How To Frame A Hip
One of the two most popular roof designs, if
not the most
popular is the hip roof. Not only does it add
lines to the design of a house, but it also offers more
protection from the elements to walls, windows, and doors,
when framed with a generous overhang. It also lends more
the structural integrity of a home with its rafters tying
off to all four corners and walls of the
Learning how to frame a hip roof is a
little more complex than a gable roof. Besides a ridge board,
a gable roof has only common rafters (all rafters the
same length) as its only
components. The components of a hip roof are the ridge
board, common rafters, hip rafters, and jack rafters.
hip roof does not always have a ridge board. If the
is a square with all four walls being the same length,
will be no ridge and the roof will resemble a
When cutting the common, hip and jack
rafters, their lengths
can be determined by using a calculator or a rafter
book like "The Full Length Rafter Framer". The length of
the ridge can be determined by subtracting the width of
building from its length. For example, if the building is
x 24, the ridge will be 6 feet in length. If the ridge
is 1 1/2" thick (which is usually the case), then 1 1/2"
needs to be added to the ridge length. This is because all
common rafters are shortened half the thickness of the
or 3/4". This allows the top of the common rafters to line
up with the top of the ridge at each end.
When framing a hip roof, always start with
rafters. This will place the ridge in its proper
This part of the roof is framed like a gable roof, but the
similarity ends there.
Start by nailing common rafters on one side
of the ridge at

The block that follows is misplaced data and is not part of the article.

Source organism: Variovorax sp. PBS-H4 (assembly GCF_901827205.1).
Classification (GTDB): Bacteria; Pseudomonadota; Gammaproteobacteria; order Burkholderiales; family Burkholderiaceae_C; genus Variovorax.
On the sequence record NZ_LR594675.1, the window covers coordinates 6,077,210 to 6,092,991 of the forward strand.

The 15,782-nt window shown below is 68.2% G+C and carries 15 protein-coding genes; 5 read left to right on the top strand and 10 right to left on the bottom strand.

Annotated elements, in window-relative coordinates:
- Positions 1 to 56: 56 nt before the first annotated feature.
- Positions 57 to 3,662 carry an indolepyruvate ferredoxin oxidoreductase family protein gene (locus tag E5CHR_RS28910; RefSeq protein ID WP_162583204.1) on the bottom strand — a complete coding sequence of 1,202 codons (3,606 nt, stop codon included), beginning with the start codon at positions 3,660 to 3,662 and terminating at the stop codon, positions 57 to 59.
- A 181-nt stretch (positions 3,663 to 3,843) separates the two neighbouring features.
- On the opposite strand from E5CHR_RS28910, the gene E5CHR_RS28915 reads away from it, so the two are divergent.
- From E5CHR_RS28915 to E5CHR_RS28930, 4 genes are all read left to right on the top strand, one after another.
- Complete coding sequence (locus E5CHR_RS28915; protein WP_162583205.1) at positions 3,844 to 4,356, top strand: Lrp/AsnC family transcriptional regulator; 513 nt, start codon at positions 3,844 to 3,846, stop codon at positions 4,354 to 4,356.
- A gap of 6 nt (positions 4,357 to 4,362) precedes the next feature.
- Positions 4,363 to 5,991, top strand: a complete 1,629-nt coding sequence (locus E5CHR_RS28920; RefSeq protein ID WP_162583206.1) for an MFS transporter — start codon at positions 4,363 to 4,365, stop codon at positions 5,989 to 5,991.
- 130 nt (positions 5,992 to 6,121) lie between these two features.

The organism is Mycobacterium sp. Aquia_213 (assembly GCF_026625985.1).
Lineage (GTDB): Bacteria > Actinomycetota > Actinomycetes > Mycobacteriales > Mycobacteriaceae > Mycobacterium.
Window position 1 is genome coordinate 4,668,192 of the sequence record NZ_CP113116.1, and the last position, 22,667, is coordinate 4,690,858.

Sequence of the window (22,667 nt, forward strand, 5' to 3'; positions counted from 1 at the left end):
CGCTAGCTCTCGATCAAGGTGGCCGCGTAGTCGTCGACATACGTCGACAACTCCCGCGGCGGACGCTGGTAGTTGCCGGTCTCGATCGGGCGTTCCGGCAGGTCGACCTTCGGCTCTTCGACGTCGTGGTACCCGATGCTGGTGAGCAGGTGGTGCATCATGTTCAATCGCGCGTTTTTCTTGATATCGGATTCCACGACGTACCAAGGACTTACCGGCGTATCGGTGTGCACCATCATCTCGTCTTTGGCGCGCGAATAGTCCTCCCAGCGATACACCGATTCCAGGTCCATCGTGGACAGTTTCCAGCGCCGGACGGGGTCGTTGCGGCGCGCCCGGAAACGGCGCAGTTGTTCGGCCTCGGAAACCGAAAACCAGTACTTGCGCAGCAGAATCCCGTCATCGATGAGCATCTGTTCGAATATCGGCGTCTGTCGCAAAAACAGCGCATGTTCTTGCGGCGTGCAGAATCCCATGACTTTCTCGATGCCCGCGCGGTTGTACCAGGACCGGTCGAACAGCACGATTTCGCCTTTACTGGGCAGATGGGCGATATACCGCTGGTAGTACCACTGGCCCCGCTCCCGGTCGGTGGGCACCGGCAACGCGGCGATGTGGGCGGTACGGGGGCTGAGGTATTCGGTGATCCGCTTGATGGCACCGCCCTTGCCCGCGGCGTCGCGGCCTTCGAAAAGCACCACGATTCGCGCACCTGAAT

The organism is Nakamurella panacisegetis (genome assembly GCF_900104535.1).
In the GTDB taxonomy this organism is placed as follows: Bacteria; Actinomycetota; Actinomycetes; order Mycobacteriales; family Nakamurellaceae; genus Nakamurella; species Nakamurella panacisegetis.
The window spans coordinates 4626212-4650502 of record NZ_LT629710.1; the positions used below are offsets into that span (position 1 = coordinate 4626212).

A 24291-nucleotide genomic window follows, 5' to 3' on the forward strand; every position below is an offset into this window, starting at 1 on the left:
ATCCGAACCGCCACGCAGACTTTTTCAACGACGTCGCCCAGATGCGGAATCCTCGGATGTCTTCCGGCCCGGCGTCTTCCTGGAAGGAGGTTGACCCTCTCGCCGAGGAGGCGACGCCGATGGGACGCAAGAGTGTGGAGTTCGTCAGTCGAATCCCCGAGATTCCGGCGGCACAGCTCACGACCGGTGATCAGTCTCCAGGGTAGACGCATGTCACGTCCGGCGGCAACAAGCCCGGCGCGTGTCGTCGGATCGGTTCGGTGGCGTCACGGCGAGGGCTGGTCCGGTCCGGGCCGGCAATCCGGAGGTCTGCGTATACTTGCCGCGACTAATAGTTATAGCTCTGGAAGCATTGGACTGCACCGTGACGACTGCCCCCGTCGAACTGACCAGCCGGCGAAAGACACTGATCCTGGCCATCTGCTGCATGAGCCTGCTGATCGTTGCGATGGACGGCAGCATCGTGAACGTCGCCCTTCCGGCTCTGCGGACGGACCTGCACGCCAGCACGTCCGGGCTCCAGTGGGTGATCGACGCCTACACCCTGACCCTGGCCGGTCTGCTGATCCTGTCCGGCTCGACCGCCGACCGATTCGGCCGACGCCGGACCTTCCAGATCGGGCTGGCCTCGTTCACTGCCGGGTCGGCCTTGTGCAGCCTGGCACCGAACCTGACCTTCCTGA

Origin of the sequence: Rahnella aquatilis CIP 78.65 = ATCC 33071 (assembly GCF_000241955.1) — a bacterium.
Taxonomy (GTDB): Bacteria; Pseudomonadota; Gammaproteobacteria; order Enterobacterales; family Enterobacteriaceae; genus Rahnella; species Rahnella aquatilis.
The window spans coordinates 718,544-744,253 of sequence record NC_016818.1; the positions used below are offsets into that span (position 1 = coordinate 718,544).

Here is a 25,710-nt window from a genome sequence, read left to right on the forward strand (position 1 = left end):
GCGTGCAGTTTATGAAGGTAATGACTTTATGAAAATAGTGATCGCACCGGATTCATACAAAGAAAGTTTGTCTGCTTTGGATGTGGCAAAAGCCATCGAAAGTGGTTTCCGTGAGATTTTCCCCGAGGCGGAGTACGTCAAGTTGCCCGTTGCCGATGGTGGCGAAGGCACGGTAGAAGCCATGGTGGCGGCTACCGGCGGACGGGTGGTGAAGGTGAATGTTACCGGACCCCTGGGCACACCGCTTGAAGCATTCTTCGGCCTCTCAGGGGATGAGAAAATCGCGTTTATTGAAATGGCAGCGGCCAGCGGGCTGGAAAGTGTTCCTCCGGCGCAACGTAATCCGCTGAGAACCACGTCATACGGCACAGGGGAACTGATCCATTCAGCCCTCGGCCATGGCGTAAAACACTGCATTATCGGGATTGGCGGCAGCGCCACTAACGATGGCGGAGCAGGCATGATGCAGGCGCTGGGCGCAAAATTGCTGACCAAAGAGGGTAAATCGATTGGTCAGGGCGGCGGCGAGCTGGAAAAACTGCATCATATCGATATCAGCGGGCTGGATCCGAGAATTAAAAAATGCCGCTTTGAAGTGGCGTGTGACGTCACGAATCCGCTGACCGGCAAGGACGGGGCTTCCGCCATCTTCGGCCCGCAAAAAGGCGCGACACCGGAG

each end. Now raise the ridge and nail two rafters on the
other side of the ridge opposite the first two rafters.
this is done, push the ridge up so the birdsmouth cuts pull
in tight to the walls on each side of the building. These
rafters can now be nailed to the wall in their
locations in relation to the ridge. Now nail the two common
rafters to the center of the end walls and to the ends of
the ridge board. This will lock the ridge in its exact
location. The rest of the common rafters can be nailed
the wall and ridge board.
The next parts to be installed are the four
These are nailed on the outside corners of the buildings
walls and in the intersection made by the end and first
common rafter where they meet at the ridge. With the
and common rafters in place, its easy to see why this makes
for such a strong and solid roof.
With the hip rafters in place the jack
rafters can be
installed. Before nailing on the first jack rafter, a
string must be run from the plumb cut on the hip rafter to
just above the birdsmouth. This is a vital step in hip
roof construction. This can be done by driving a nail in
the center of the hip at the above mentioned locations.
Tie the string to one nail, pull it tight, and secure it to the
other nail. This is to ensure the hip rafter stays straight
during the jack rafter installation. As the jacks are
nailed on, the string should be kept at the center of the hip.
To help keep the hip rafter straight, the jack rafters should
be nailed on in pairs, first one side of the hip, then its mate
on the other. This process is
continued all the way down the the hip rafter till all
rafters are installed on both sides of the hip. Remove the
string and repeat this procedure on the remaining three
rafters to complete the framing of the roof.
Collar ties and fascia boards will need to be
before the roof can be sheathed, but these are the
steps to framing a hip roof.
Mike Merisko (C)2007
More roof framing
The Full Length Roof Framer: The Book
Cutting Rafters Easily and Efficiently
How To Frame A
Cut Common Rafters